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Excessive Pressure To Take Advanced Placement Courses

1578 words - 7 pages

Let me take you back to being a sophomore in high school: fifteen-about-to-turn-sixteen-year-olds, beginning thoughts of college just blooming in their minds, and they are taking more challenging classes than ever before. Every year, classes are changed in schools in order to fulfill new requirements and the difficulty is increased in order to challenge the new students. These new classes and the amount of choices students now have between the different classes available now put new pressures on students that the older generations may not understand. Not only do students have the choice of electives, but now they have the choice of different mathematics, sciences, and English courses on a range of sometimes four different levels. With all these choices, students may have a hard time deciding which is the proper course and level to take. Unfortunately, there is one more pressure in the mix of this decision: the pressure to take advanced placement (AP) courses. More students are taking AP classes every year but the number of students who “bomb the AP exams is growing even more rapidly” (Simon). This leads into the idea that students are not getting more intelligent than the previous classes, but simply that there is too much pressure on them to take these AP courses. Students in high school are being pressured too much to take advanced placement courses whether or not they are academically qualified for them.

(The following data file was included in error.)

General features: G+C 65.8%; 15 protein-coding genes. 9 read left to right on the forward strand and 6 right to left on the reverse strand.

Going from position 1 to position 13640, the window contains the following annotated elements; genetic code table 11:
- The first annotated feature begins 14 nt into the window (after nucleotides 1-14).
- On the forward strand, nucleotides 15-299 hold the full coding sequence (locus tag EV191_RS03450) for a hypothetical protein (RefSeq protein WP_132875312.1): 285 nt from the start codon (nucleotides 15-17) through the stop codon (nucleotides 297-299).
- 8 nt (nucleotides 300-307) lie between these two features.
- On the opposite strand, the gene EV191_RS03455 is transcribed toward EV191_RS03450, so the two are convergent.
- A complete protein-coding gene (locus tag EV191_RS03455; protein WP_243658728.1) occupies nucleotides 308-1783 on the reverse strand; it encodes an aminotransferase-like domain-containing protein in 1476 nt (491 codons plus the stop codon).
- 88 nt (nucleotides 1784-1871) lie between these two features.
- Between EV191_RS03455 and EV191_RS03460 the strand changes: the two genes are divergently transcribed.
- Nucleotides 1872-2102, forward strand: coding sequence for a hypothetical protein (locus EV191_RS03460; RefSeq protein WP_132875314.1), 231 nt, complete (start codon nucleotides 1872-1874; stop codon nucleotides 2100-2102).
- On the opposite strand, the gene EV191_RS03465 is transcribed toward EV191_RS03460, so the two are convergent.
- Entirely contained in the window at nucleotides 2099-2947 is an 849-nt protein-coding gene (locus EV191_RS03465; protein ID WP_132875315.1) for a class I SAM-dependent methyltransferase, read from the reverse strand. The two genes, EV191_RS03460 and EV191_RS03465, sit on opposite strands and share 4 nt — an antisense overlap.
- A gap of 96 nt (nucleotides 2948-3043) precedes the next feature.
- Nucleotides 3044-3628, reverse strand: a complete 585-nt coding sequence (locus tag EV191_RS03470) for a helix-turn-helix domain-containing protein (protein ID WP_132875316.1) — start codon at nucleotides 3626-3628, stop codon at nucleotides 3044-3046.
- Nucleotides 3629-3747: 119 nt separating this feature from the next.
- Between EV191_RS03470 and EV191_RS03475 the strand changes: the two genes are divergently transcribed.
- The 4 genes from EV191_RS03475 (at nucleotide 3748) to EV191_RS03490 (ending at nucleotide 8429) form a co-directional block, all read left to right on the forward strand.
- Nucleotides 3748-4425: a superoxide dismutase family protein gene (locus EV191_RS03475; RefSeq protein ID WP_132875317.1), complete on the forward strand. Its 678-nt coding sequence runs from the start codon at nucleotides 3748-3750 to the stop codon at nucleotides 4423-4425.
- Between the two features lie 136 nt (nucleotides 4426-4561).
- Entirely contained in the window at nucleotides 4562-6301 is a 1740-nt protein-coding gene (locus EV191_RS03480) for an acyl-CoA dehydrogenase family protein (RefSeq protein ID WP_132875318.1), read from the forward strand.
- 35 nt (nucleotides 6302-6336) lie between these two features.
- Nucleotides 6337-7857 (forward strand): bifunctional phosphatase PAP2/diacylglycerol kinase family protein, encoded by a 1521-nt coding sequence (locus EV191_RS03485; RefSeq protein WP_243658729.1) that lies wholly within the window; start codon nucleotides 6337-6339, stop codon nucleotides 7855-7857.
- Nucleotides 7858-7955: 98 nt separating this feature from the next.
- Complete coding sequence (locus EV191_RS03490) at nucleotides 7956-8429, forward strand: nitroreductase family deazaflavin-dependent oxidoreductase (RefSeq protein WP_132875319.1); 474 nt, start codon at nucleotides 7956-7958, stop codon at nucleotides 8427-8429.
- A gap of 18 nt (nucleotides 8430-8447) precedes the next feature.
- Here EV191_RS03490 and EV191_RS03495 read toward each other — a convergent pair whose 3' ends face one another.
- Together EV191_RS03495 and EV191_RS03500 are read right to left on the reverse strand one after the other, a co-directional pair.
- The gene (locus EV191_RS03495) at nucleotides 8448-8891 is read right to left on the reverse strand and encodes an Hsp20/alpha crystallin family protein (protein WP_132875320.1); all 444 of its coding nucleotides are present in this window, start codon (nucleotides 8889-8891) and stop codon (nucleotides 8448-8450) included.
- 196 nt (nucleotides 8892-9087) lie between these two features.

Parents play a huge part in the decision making process in their children’s education. The parents almost always want what they think is best for their children and sometimes the parents do not know where to draw the line between assisting their child and controlling their children’s lives. When discussing course choices in high school, the idea of AP courses, if they are available, tends to come up in the conversation between the parent and the child. Parent pressures to take these courses can be misleading to the students. Although the parent wants what is best for their child, they may not be portraying what they really want from the class for their child. One student said this about his parents: “They are more concerned with the college credits through my advanced placement exams than the learning experience I get by taking these advanced classes” (Taylor). Now of course the parent wants the student to learn from the class and further his knowledge, but the student clearly does not get that impression. Parents need to make sure they are encouraging their children to take courses for the right reasons because simply getting a four on an AP test is not the only reason to take the course. Additionally, an experiment was done to see if parents influence children in their choices in life of which Dr. Brittain wrote a review on. The experiment consisted of equal groups of girls and boys making choices, such as the type of courses they will take, with and without parental pressure. With parental pressure, the student was fifty-two percent likely...

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